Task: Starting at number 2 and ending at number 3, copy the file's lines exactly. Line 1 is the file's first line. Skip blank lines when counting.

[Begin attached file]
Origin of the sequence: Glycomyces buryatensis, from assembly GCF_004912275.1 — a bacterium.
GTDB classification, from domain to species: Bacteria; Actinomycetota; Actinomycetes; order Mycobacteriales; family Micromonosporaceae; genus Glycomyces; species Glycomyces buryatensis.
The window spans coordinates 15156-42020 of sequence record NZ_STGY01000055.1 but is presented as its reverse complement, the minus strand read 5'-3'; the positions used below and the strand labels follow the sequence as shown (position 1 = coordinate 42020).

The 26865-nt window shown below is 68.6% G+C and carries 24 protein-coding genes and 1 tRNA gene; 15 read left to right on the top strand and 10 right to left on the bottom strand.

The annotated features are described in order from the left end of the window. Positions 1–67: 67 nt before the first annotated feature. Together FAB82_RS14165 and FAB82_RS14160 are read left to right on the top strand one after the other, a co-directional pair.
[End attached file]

GTDB classification, from domain to species: Bacteria; Actinomycetota; Actinomycetes; order Mycobacteriales; family Micromonosporaceae; genus Glycomyces; species Glycomyces buryatensis.
The window spans coordinates 15156-42020 of sequence record NZ_STGY01000055.1 but is presented as its reverse complement, the minus strand read 5'-3'; the positions used below and the strand labels follow the sequence as shown (position 1 = coordinate 42020).